4th Pitch- 40m- 5.10/ The first 50’ above the belay involves nice hands. Then the crack widens to about C4#4 allowing quite a few deep fists along with a minimal amount of off-width compared to the pitch below. Pull a fun bulge/roof and continue as the pitch eases up to a comfortable fixed belay.

5th Pitch- 30m- 5.10+/ This is where the “escape” happens. Down climb and traverse right into the large left facing corner. Climb the chossy corner up to a fixed belay at a decent stance. This is mostly a finger crack corner, some finger locks as well as some lay-backing required.

6th Pitch- 25m- 5.10+/ This is the “Iron Curtain Roof” pitch which is the main landmark of this route from camp. It is just up and left from the “Sunspot”. Continue up the corner into the roof which is best traversed out right via chimney technique even though only half of your back is engaged. The roof protects well with small gear even though the rock continues to be quite chossy. There is an old sling belay as you follow the corner above the roof, but I advise stopping short of that belay at a much better stance via gear.

7th Pitch- 60m- 5.10/ Continue up the corner, where the rock never really improves over the previous two pitches but you will find more hands on this final pitch of the corner. You do hit a wide spot or two again but I placed no wide gear on this pitch. You hit a nice flat ledge for a slung belay.

8th-9th Pitches- 80m- 5.9/ Again, the FAer’s topo claims 300’ but we got to the top of these two pitches with an 80m rope in one pitch no worries. It meanders a bit, but start up the obvious left facing corner. At its top, turn right and continue up blocky terrain taking small corners until you turn the arête onto the final pitch of Positive Vibrations. Set up a semi-hanging gear belay.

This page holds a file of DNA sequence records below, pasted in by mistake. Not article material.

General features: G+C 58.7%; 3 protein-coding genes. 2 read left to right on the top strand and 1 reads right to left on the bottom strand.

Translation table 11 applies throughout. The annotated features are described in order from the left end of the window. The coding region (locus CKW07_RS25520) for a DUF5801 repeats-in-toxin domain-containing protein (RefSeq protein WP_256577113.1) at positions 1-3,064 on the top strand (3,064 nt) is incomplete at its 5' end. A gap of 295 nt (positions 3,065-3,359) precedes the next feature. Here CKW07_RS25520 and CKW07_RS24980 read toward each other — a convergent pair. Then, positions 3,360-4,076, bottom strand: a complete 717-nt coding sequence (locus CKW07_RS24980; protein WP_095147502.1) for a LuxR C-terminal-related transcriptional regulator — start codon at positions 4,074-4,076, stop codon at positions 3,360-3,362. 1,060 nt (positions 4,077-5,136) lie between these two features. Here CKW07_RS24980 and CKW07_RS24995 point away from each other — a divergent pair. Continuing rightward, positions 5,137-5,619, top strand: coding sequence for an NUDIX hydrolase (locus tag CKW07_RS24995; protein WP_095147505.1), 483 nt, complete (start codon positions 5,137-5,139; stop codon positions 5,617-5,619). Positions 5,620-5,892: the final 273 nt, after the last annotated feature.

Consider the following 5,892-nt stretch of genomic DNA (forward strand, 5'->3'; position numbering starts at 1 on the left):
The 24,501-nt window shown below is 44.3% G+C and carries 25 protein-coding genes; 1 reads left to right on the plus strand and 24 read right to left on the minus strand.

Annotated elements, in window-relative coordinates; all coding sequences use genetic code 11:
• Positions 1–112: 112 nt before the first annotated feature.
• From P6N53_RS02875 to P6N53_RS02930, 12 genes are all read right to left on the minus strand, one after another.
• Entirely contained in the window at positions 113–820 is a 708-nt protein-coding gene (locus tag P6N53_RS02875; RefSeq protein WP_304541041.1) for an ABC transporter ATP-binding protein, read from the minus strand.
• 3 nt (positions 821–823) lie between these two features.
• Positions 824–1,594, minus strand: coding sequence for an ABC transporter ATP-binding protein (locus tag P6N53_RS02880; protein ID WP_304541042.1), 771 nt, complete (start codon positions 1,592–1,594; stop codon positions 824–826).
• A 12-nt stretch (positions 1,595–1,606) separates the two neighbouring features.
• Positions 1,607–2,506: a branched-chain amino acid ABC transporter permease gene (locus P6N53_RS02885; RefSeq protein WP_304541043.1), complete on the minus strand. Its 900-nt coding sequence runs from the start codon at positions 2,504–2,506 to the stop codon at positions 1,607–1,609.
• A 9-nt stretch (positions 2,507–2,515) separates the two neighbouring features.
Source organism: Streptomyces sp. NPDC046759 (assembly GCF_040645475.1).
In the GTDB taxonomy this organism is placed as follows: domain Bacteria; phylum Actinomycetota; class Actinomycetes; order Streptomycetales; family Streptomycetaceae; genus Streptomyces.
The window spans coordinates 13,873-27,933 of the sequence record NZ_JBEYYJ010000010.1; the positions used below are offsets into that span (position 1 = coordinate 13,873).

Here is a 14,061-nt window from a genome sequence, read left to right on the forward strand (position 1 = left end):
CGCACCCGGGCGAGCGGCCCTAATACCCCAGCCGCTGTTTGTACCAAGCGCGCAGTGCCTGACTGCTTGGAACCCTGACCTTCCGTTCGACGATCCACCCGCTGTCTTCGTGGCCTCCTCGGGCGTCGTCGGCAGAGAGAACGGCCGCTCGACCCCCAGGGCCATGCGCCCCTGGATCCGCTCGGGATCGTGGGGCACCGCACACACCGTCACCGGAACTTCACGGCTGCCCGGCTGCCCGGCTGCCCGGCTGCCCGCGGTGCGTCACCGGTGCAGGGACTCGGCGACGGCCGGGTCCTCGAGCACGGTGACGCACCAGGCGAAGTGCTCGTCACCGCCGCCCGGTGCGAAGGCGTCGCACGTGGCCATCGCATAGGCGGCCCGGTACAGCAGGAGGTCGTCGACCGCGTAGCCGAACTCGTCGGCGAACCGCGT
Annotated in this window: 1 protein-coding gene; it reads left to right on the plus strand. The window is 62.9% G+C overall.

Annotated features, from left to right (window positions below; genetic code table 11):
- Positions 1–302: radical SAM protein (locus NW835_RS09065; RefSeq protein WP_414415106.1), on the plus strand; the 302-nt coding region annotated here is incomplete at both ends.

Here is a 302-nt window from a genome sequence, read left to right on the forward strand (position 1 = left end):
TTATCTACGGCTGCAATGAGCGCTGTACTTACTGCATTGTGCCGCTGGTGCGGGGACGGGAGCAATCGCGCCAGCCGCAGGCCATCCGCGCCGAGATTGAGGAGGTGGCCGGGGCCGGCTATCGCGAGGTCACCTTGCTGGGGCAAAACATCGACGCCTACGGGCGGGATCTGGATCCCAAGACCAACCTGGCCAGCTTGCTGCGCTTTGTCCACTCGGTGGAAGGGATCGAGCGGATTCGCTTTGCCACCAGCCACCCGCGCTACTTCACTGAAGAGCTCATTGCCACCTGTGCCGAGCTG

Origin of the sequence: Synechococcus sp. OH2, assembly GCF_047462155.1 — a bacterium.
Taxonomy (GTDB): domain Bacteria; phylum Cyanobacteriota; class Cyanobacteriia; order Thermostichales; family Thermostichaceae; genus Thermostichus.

10th Pitch- 45m- 5.10/ The FAer’s call this 5.10 and MP calls this 5.10b. It felt more like 5.8/9. I led it in 15 minutes if even. Down climb a meter or two depending on where you are located on the arête and traverse right into the mostly hand crack of the last pitch of Positive Vibrations. Climb the splitter straight up and over the top. Scramble right maybe 30’ to the rap descent (slung piton/nut) on the Venturi Effect and set up belay there to save time.

Climbing Sequence


Make quite a few raps down Venturi traversing left into Positive Vibrations about half way down. A 70m rope makes it as a stretcher I have heard but we had an 80m.

Essential Gear

We took a single from Metolius 00 to C4#5 and doubles from C4#.3 to #4. I definitely enjoyed those three larger pieces on the off-width pitches, particularly the first one. We probably never used both C4#3’s. If you wanted to lighten your rack, leave one of those behind. We had triple small stuff but I don’t think we ever used triples much if at all. The finger crack below the roof is relatively short. The first pitch eats up the most small gear, but again, varied sizes should work well on it not to mention the corner is easy to bump stuff along if you want it well protected. If I were to do it again, I would leave it at doubles but add a few off-sets. This particular partner and I are used to moving fast and did not place one nut on the whole route but of course the granite takes them well. Half dozen slings, half dozen draws. Helmets as this is not a totally clean route. The roof offers some shade when the rest of the route receives sun. This route in general receives morning shade longer than most any other on the face, dress accordingly.